Virginia Journal of Social Policy and Law
Why did the World Health Organization (WHO) not act in a timely fashion to declare the coronavirus outbreak a Public Health Emergency of International Concern (PHEIC)? If it had done so, could the United States have heeded the warning and controlled the spread of the virus? Is the WHO's delay a factual cause of the calamities that the United States has suffered? This article addresses these questions. Part I examines the development of the WHO and its governance mechanism, major powers and limits, and past achievements and failures. It also explores how the WHO responded to the COVID-19 pandemic and what could have been done—but was not done—in the early stages. Part II analyzes why the United States failed to effectively respond to the COVID-19 public health crisis. Part III concludes that the WHO did not, and in the future will not, have the power and courage to make a prompt PHEIC declaration because of institutional constraints. However; the WHO's delay in acting was not a factual cause of the harm suffered in the United States because the Trump Administration would not have acted differently even if the WHO issued the PHEIC warning swiftly.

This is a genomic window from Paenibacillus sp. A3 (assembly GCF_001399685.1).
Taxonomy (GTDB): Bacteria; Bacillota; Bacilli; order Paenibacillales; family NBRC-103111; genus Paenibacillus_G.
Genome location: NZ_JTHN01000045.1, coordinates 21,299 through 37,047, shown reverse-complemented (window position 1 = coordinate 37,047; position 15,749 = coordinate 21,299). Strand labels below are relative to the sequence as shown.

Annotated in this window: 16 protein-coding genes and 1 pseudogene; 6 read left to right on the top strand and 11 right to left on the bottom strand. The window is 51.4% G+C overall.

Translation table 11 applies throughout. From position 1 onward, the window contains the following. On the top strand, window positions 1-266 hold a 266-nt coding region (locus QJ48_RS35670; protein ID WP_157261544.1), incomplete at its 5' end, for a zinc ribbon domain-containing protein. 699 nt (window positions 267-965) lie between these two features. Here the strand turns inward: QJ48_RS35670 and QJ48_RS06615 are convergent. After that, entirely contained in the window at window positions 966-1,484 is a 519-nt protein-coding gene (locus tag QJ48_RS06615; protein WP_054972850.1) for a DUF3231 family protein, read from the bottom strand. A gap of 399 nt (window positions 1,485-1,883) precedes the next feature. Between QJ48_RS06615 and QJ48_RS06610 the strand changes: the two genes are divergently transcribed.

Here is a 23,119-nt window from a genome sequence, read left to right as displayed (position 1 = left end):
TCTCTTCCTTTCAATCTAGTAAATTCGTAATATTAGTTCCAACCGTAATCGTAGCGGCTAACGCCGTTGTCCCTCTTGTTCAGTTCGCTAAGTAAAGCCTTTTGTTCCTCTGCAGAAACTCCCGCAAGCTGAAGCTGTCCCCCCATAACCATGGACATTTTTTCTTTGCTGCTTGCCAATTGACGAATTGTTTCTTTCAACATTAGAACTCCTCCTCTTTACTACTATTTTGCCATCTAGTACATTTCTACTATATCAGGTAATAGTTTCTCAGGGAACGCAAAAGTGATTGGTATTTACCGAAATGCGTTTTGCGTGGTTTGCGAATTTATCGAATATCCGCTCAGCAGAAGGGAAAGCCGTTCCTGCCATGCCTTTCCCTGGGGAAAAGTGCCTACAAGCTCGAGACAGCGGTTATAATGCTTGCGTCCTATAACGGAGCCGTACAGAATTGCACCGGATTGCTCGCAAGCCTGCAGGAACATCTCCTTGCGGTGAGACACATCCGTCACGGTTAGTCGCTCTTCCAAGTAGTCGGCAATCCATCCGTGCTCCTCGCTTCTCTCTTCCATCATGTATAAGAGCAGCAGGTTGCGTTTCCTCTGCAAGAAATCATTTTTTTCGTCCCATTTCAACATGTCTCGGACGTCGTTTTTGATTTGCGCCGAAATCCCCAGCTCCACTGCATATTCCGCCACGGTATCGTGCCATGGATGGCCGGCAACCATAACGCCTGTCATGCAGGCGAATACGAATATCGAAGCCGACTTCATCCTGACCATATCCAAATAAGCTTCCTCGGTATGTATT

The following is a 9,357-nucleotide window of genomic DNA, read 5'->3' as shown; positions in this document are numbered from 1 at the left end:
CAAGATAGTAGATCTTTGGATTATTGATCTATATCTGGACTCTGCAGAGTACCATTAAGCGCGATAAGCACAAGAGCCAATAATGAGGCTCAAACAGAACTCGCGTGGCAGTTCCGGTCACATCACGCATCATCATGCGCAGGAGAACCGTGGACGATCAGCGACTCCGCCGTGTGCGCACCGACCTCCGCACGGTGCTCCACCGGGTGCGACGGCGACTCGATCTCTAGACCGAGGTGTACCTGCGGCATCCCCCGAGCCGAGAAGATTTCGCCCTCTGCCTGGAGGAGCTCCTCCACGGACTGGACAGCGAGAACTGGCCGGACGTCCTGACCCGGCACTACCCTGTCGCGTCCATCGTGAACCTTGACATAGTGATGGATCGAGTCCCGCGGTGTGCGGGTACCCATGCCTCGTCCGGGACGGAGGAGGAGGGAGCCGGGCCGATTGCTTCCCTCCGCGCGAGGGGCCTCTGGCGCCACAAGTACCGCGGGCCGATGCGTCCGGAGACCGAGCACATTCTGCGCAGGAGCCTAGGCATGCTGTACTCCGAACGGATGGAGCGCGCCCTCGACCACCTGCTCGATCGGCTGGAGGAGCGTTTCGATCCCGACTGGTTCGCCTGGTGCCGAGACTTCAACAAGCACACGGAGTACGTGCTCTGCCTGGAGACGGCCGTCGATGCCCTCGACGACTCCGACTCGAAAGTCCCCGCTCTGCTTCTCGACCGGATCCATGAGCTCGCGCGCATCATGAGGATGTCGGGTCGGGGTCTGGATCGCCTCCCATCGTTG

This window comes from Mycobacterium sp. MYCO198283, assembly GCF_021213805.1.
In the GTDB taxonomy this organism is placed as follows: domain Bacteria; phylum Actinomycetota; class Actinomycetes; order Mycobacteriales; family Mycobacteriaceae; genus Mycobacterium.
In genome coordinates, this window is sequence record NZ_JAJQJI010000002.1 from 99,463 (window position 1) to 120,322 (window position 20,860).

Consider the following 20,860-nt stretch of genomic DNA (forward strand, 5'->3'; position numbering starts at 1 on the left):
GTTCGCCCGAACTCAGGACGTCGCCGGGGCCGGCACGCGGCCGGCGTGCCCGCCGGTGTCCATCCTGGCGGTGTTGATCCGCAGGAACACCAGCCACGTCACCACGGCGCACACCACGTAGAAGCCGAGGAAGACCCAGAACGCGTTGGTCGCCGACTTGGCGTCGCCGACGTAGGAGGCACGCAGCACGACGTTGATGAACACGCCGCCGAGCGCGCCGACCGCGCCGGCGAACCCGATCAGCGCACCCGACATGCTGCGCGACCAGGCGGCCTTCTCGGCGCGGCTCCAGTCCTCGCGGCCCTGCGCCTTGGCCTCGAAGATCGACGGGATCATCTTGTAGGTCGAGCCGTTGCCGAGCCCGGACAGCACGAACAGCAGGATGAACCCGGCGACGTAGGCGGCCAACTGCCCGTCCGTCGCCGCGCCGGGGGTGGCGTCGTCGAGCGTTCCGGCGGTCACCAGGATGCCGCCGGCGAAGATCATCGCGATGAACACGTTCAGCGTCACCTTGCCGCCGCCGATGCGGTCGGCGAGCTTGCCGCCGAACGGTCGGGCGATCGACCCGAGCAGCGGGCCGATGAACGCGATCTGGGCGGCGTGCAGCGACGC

Chenglin Liu, The World Health Organization: A Weak Defender against Pandemics, 28 Va. J. Soc. Pol’y & L. 174 (2021).